Deduction board games permanently live in the shadow of Clue, a masterclass of patient strategy. Knowledge matters more than action in Clue. You can’t organize any sort of power play, and you could feasibly win by watching other players and taking notes. The steady drip of new information allows anyone paying close attention or with sharp logical skills to stay on top.
Almost every game of deduction owes some debt to Clue, and Fooblitzky proudly wears that influence. Created by the complex logic puzzle lovers at legendary interactive fiction company Infocom, Fooblitzky is a shaggier beast than Clue, often crazy, cluttered, and confused where similar games are lean. With so many components to handle in a digital board game, Fooblitzky lives and dies off-board in players’ notepads.
In lieu of a murder mystery, Fooblitzky sends you shopping downtown. At the start of the game, two to four players (represented as a very happy dog) each secretly pick an item from a list of 18 pieces of merchandise; the first person to identify and buy up all those secret items wins the game. Players can deduce those items by checking availability at stores throughout the city. All stores will generally carry one of each theme-relevant item, and if an item is out of stock, it must have been chosen at the beginning. Assorted perils await the dogs throughout the city of Fooblitzky, including reckless traffic that can send you to the hospital and rare visits from the shadowy Chance Man.
Foobles come and go quickly, most often from those visits to department stores. You only have a one-in-six chance of finding a store with such a clue, but you must buy something if you go inside. Inventory space and foobles are limited, so to earn back money and to free up inventory space, you can sell these excess items at pawn shops or donate them to charity. Dogs can also, somehow, work at restaurants to earn extra foobles at the cost of a turn. There’s a slew of other special spaces on the board, like phone booths to check store stocks remotely, lockers that hold your secret items, and a fast-travel subway system.
Remembering what to do and where to go can be taxing, especially given Fooblitzky‘s extremely minimalist interface. The game uses pictographs in place of words whenever possible; this simplifies its appearance, but without descriptive on-screen help or useful data, you need to rely on outside information sources. Expect to consult Fooblitzky‘s rulebook frequently as you learn the ropes.
To make this more manageable, the game originally came with whiteboard worksheets for tracking progress. These are essential. You need to remember what stores carry and who has certain items. Deduction would be borderline impossible without these reference cards / notepads, much more so than Clue. Sites like the Museum of Computer Adventure Game History have thankfully scanned those sheets for future use without needing a rare physical copy of the game.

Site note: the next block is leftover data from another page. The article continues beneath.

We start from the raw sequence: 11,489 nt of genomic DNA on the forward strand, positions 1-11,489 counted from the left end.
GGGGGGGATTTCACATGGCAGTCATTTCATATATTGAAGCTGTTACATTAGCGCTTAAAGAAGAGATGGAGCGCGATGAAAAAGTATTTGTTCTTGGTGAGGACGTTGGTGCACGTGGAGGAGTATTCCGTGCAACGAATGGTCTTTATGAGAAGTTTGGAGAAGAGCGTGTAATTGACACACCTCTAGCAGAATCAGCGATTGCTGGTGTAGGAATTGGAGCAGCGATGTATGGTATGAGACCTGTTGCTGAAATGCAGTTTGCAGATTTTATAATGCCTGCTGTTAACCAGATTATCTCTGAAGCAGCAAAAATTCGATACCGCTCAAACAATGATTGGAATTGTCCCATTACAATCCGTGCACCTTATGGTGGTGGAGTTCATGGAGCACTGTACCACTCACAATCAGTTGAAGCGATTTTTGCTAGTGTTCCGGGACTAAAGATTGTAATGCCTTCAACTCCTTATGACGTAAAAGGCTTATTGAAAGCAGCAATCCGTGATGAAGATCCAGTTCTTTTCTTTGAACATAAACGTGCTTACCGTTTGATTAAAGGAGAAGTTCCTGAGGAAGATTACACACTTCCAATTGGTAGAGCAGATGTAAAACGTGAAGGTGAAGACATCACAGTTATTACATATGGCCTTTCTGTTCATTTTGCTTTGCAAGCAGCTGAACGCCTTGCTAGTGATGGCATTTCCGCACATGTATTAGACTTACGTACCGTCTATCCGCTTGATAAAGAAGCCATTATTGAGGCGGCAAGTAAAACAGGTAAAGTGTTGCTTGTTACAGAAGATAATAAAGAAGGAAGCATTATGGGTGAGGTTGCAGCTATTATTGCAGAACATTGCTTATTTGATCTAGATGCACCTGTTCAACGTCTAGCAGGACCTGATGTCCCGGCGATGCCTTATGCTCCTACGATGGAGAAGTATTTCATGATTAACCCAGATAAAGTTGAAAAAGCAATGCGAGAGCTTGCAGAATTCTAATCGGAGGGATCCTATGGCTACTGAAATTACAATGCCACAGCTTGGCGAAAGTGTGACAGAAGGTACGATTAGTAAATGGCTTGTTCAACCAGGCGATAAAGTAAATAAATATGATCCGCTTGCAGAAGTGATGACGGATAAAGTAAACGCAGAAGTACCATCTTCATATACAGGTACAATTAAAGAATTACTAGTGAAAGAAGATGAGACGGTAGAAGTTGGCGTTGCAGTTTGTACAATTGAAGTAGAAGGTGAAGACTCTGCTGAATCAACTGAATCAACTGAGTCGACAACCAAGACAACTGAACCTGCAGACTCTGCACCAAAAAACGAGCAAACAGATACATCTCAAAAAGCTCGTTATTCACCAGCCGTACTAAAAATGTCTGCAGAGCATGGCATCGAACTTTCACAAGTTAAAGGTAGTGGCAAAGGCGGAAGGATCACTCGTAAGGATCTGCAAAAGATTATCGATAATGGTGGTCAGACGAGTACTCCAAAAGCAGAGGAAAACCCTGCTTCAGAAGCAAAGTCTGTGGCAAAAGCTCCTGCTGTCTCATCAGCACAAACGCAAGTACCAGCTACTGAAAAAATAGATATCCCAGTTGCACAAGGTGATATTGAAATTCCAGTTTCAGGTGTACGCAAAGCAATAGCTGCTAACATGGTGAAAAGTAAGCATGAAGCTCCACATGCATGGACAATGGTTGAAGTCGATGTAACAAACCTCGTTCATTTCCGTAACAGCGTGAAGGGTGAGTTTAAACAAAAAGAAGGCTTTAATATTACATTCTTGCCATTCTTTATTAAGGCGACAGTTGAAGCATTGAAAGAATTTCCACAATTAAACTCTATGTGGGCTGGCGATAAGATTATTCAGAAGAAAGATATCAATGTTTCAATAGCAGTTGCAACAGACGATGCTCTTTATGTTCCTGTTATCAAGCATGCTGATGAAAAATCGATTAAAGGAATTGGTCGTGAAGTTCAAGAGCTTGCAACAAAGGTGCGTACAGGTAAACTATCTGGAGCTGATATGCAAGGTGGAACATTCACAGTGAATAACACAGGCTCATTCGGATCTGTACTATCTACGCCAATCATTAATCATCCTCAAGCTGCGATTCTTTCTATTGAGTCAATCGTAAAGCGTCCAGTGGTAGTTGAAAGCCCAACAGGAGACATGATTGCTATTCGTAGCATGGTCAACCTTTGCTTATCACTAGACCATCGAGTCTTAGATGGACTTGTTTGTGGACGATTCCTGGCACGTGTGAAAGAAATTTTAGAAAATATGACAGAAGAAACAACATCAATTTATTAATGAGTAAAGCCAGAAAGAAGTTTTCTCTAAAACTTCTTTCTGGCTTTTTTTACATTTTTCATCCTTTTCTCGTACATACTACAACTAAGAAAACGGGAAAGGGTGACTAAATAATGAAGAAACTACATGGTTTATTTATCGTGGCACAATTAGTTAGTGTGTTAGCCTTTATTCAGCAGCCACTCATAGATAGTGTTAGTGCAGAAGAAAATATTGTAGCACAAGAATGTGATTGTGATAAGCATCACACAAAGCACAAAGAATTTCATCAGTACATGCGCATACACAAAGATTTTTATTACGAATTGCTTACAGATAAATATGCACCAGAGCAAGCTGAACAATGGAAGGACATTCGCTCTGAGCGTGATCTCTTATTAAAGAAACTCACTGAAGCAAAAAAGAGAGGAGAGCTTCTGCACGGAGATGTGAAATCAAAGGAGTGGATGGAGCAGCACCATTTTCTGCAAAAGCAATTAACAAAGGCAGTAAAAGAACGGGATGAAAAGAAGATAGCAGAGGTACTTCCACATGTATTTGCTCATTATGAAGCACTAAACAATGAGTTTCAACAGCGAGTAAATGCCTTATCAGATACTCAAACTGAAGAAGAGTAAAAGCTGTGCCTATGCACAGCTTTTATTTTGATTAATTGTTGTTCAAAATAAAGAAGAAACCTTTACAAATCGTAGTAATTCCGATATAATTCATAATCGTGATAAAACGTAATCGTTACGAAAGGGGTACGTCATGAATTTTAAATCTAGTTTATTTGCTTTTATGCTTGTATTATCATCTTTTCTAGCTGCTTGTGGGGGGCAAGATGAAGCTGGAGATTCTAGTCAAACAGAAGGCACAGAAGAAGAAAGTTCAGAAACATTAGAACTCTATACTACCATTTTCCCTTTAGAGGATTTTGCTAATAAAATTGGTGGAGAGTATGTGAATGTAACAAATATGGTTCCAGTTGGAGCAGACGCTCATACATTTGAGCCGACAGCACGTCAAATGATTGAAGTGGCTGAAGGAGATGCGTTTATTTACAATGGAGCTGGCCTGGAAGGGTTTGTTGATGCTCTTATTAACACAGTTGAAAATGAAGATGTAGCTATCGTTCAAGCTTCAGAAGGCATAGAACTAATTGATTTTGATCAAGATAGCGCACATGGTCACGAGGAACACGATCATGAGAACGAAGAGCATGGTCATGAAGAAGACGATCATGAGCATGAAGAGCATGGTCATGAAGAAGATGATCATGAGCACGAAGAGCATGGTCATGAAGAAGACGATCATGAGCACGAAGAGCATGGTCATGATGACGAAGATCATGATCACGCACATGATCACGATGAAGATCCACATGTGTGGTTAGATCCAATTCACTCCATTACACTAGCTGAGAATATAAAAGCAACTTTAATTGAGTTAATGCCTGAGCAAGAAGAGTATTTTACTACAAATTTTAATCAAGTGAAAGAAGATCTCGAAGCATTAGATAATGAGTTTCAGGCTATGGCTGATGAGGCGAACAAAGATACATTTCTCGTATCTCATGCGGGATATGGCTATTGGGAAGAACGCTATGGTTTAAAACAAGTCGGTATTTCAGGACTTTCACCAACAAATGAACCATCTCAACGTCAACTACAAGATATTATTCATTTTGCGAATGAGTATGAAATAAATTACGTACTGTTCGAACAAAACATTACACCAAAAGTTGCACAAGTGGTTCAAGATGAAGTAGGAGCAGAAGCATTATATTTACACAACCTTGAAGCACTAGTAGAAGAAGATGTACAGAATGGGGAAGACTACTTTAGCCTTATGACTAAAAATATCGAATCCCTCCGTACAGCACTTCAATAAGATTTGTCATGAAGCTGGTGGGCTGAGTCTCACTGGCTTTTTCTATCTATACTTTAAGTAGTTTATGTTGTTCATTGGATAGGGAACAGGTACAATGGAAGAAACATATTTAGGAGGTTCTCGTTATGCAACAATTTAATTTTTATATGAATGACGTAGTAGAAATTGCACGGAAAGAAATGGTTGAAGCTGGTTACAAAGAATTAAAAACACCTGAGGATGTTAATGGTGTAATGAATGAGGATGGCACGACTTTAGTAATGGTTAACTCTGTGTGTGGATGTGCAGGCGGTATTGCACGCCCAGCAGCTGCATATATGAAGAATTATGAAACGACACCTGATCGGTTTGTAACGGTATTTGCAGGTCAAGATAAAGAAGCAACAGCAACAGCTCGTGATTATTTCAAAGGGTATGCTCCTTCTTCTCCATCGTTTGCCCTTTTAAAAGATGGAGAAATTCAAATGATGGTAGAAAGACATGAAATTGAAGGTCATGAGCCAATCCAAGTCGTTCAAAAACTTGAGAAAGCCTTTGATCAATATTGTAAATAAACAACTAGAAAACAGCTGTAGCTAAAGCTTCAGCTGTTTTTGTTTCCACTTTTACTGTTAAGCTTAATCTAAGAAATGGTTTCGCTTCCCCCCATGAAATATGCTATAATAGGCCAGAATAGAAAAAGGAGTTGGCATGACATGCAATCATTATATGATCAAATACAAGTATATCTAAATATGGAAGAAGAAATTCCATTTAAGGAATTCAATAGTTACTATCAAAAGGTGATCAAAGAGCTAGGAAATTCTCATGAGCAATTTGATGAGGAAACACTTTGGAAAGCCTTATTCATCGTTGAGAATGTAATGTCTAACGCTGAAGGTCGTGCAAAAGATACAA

The decision to put all the stat-tracking off-screen creates an obvious learning curve for first-time players, but the manual note-taking and solving offers a sense of personal reward. Without an in-game display broadcasting known information and player status, making and comparing lists by yourself feels like solving a puzzle and outwitting your opponents – even when everyone playing probably has the same notes as you.
In an unusual quirk, everything that happens in the game (apart from the initial item selection) is openly visible. Assuming all players watch game activity carefully, no one has a substantive advantage in information. Actions do little to benefit individual players. This matches well with Fooblitzky‘s maximalist, kitchen-sink mechanics. The ability to “bump” players and exchange inventories, for instance, is too strategically confusing to be a game-changer. But since you don’t have much to lose, it might be worth trying just for the hell of it to reveal anything that might be a clue. Any open knowledge could be useful, even other players’ store visits that leave them with an unwanted tennis racket.
The overload of board features is still messy. God forbid, if two players pick the same item, store stocks will double, extending the game far longer than desirable. But the semi-collaborative approach to information discovery encourages experimentation since your standing is rarely in jeopardy – so long as you’re paying attention.
And that’s the sticking point. Fooblitzky demands extreme close attention to detail, both on- and off-board. Not everyone will enjoy that, certainly fewer than might pick up the more-accessible Clue. All players need to be engaged, attentive, and well-versed in the rules for the game to work as intended. With a group of friends eager to play who-bought-it (and with worksheets printed out), Fooblitzky could be a hoot. Or a woof. Everyone’s a dog, remember.
(The screenshots in this article are black-and-white, but Fooblitzky does feature color graphics depending on the video mode and hardware used.)
My name is Brian Cody. I was hired by Mike Berlyn of Infocom in late 1982 to create infocom’s first graphical computer game. At the time I was working as a graphic designer and illustrator for textbook publisher Houghton Mifflin and Infocom looked like a fun opportunity to break into the brand new field of computer gaming. Mike formed a small team of myself, game expert Dan Horn and programmer Poh C. Lim to brainstorm what a new type of game might look and play like. It took 6 months of game-playing before I produced the first concept for the animated scavenger hunt that eventually became Fooblitzky. Using a pre-release Apple Macintosh to generate the graphics, I illustrated and animated everything in the game including dogs, Fooblitzky products, Chance Man, game board and even the game’s packaging. I was laid off by Infocom in early 1985.